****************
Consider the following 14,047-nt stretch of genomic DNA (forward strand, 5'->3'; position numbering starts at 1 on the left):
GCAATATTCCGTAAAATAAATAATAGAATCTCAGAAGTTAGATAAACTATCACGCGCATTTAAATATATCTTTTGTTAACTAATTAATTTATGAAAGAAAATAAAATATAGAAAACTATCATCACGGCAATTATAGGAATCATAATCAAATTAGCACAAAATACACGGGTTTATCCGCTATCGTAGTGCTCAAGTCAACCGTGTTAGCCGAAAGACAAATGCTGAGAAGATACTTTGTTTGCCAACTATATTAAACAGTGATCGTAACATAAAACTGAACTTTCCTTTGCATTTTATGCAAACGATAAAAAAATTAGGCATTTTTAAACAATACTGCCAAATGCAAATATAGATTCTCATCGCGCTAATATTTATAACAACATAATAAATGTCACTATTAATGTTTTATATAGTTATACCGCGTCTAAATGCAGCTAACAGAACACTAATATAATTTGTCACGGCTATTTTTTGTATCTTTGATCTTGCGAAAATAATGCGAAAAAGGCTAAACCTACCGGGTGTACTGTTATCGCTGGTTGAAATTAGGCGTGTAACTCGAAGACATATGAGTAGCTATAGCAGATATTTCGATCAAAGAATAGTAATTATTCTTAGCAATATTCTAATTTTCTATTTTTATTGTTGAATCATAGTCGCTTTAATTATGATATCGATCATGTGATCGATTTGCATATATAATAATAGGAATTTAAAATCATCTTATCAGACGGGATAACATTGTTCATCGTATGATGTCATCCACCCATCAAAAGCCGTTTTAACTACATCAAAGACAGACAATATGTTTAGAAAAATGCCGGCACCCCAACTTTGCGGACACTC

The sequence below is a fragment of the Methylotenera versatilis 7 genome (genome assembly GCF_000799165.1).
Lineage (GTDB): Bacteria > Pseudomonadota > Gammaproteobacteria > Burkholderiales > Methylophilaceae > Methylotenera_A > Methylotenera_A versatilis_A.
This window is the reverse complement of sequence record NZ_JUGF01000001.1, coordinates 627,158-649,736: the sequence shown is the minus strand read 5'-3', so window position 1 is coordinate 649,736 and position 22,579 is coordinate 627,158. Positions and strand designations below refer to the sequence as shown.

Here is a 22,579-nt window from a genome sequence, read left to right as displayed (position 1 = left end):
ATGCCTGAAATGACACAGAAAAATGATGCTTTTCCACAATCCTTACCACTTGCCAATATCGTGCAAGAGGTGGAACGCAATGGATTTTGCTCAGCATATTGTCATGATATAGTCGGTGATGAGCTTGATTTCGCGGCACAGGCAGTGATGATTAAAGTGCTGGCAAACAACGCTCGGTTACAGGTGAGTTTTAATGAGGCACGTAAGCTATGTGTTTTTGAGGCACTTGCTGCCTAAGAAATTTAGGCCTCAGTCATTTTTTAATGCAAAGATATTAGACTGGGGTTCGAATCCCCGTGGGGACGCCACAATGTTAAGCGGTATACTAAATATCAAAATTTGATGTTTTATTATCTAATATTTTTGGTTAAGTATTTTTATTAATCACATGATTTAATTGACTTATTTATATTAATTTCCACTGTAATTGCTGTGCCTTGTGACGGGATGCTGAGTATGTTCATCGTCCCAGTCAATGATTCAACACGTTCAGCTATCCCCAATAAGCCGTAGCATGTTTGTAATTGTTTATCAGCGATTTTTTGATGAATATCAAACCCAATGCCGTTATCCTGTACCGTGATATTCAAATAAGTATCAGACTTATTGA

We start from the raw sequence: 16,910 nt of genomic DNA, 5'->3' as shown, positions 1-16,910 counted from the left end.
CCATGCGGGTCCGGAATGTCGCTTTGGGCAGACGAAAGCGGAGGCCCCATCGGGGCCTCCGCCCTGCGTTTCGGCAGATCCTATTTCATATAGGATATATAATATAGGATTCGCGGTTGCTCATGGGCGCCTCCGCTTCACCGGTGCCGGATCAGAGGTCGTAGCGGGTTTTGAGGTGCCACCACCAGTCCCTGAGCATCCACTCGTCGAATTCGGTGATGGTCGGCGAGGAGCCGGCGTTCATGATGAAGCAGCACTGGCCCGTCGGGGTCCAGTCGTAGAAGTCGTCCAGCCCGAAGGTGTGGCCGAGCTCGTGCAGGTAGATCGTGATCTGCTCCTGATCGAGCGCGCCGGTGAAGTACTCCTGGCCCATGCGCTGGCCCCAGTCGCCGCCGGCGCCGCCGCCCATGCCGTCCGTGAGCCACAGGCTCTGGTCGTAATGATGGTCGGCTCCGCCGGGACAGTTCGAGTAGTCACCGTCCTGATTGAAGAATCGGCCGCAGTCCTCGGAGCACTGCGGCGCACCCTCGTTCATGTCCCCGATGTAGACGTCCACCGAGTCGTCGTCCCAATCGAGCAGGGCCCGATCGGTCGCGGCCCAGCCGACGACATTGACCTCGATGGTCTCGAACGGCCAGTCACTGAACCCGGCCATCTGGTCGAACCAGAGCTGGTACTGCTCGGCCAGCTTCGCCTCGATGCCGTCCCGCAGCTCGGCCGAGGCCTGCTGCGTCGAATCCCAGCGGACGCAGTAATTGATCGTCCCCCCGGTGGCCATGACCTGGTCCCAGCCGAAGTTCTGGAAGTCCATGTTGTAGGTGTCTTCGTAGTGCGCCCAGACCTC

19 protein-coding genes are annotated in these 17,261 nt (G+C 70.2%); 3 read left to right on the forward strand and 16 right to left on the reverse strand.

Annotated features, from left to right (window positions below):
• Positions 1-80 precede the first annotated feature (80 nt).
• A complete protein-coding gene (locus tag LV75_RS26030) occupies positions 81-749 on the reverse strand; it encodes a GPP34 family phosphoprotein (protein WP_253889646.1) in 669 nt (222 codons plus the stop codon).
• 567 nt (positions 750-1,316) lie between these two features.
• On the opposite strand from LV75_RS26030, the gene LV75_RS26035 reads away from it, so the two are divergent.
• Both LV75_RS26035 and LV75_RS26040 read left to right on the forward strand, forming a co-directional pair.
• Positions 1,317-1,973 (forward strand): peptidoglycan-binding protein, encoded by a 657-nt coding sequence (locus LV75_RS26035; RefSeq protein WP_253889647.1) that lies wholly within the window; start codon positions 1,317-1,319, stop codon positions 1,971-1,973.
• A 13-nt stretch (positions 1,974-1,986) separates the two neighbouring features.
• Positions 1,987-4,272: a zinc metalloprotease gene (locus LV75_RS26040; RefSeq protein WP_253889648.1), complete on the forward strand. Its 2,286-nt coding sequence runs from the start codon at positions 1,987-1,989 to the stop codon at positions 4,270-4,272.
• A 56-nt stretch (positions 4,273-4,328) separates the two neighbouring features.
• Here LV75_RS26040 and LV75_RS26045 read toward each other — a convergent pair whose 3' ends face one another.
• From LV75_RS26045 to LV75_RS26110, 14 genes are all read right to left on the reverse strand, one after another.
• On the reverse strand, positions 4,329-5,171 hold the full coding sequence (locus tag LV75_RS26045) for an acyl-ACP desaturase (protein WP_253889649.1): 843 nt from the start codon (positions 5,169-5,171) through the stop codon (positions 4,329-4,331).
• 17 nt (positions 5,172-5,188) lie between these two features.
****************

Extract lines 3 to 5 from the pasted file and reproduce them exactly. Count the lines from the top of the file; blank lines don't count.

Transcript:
The sequence below is a fragment of the Methylotenera versatilis 7 genome (genome assembly GCF_000799165.1).
Lineage (GTDB): Bacteria > Pseudomonadota > Gammaproteobacteria > Burkholderiales > Methylophilaceae > Methylotenera_A > Methylotenera_A versatilis_A.
This window is the reverse complement of sequence record NZ_JUGF01000001.1, coordinates 627,158-649,736: the sequence shown is the minus strand read 5'-3', so window position 1 is coordinate 649,736 and position 22,579 is coordinate 627,158. Positions and strand designations below refer to the sequence as shown.